As marketers we get used to giving advice, whether that’s one-on-one consultation meetings or through email exchanges. I’ve also done a number of group training sessions and workshops with a handful of people to cover a topic or as part of a strategy session.
Something I’d never done before was a talk, until last week at Business Hive Live. Our Christmas talk about Facebook Ads and how they’re much like dogs, not just for the festive period, seemed to go down well but it was a completely new sensation for me.
Here are my four key takeaways for anyone embarking in this situation:
Don’t overthink it
You know what you’re going to talk about or you wouldn’t be asked to do it. But in the run up to the day, I couldn’t stop thinking about what should or should not be added, how I should pitch it and specific things I needed to say. This was the complete wrong way to go about things because it makes for a formulaic talk and can make you more nervous. While there are always things to research, the key is to Keep It Simple Stupid.
NO TEXT ON SLIDES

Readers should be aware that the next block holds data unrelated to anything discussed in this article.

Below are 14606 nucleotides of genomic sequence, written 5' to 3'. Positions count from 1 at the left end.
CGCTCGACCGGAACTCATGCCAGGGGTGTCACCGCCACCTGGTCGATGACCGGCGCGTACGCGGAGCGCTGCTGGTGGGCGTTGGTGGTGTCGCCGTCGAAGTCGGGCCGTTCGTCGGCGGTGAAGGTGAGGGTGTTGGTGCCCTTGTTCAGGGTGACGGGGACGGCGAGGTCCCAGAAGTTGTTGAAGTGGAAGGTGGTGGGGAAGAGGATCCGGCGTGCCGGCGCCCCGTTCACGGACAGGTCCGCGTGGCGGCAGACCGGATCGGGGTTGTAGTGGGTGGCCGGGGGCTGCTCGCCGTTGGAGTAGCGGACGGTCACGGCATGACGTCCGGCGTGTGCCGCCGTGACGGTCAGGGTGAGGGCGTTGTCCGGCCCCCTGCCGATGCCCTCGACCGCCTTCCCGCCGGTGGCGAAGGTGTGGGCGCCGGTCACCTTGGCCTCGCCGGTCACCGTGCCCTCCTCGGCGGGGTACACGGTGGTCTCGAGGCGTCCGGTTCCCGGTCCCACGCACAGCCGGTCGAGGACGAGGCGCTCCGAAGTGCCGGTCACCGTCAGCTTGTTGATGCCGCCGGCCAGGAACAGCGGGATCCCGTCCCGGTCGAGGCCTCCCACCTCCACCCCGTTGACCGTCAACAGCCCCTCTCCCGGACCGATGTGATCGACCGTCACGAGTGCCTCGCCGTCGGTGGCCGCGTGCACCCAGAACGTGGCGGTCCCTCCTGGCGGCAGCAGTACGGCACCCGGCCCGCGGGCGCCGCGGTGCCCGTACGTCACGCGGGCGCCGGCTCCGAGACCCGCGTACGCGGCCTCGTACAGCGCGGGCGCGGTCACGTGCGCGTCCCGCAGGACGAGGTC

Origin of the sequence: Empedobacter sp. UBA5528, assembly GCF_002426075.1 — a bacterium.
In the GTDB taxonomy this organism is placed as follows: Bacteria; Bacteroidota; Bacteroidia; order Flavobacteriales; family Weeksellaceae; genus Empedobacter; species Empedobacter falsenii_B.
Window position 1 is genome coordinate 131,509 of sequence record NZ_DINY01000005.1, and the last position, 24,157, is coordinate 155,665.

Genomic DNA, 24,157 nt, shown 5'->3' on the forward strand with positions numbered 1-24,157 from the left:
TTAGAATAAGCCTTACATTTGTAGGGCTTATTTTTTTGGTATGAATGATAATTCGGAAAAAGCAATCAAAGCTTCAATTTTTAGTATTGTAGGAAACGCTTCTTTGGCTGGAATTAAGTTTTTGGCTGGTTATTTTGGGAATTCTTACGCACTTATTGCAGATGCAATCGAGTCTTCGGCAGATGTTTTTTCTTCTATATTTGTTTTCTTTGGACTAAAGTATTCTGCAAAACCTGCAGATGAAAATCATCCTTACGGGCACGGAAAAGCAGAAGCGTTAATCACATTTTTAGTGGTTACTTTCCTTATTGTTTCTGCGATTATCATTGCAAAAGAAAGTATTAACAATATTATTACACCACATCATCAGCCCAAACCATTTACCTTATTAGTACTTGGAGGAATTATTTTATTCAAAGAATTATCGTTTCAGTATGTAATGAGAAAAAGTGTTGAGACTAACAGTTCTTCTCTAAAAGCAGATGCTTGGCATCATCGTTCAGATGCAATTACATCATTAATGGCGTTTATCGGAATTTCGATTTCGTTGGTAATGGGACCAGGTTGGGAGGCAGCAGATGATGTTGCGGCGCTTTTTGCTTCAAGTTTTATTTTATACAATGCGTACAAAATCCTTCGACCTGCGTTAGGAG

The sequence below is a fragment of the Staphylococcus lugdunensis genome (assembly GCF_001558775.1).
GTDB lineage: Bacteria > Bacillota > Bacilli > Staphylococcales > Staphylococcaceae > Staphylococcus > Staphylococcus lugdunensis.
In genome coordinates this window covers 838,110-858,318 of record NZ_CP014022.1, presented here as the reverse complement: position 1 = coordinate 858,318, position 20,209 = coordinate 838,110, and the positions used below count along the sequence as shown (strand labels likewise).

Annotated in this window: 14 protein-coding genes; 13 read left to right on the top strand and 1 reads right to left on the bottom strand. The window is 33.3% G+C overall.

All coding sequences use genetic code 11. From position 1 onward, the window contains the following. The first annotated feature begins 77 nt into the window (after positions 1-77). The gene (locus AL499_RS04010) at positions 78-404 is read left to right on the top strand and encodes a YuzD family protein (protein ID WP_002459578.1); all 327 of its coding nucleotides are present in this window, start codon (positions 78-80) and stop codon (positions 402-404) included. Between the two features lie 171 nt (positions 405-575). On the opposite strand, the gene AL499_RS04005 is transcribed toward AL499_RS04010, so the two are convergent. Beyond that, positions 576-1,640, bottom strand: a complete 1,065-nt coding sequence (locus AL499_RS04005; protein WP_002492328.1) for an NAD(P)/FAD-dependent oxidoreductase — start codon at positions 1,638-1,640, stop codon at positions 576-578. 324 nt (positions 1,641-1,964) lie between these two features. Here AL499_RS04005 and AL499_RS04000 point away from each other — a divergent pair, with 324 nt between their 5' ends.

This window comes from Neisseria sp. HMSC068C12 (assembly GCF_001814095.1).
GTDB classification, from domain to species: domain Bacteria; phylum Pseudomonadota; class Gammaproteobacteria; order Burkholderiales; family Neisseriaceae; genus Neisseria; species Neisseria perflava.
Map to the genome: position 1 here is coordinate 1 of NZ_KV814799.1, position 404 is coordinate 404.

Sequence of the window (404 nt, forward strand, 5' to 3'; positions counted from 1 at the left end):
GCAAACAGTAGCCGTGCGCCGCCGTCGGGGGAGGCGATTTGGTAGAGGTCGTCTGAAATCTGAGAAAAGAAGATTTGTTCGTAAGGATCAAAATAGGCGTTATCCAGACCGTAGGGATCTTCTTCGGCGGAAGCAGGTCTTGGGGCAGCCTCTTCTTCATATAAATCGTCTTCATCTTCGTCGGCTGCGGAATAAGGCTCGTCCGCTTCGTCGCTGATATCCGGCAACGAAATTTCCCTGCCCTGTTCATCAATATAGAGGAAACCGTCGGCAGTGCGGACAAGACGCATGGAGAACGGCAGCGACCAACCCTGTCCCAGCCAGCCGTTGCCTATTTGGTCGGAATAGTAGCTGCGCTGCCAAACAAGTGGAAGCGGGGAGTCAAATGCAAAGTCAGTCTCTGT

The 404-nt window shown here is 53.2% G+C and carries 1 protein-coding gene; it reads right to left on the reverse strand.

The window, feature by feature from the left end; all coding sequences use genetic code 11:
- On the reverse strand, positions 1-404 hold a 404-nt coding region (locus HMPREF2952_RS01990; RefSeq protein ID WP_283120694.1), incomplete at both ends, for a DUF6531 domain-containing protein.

Or at least, not much. It’s something Alex (our MD) always bangs on about and it’s so important to remember. Two things happen when you have text on slides: 1) You read off it and 2) People don’t listen because they’re either reading it or making notes. Seriously, take a look around at the next talk you go to. Again, you know what you’re talking about, take in a loose outline and go with it.
People buy people, the chance to speak to them is the opportunity to create or develop a relationship with them. Whether you worked at a social media giant (like Alex did), lived abroad for a while (like I did) or had a life event that fits into your talk (see my Christmas Marketing Ideas for Digital Success blog for more on that!), there’s an opportunity to get personal and talk about something that has impacted your life. Making this resonate with the audience can often make them think of times when it’s happened in their life and how what you’re talking about really makes a difference.
Give the audience takeaways
The chance to speak isn’t the time to sell. It’s a time to gain trust, network and get yourself in front of both people who know you and those who don’t. One thing they need to be able to do at the end is have something to work on immediately. Not something that requires you or your business, but some simple ways to get thinking. The end of our talk left people with five things to do tomorrow, real tangible changes that can be done without external support.
So there we have it, these are the main things I learnt from that experience and hopefully it’s something I’ll be doing more of in the future. If anyone has other public speaking tips, please do share!
Head of Marketing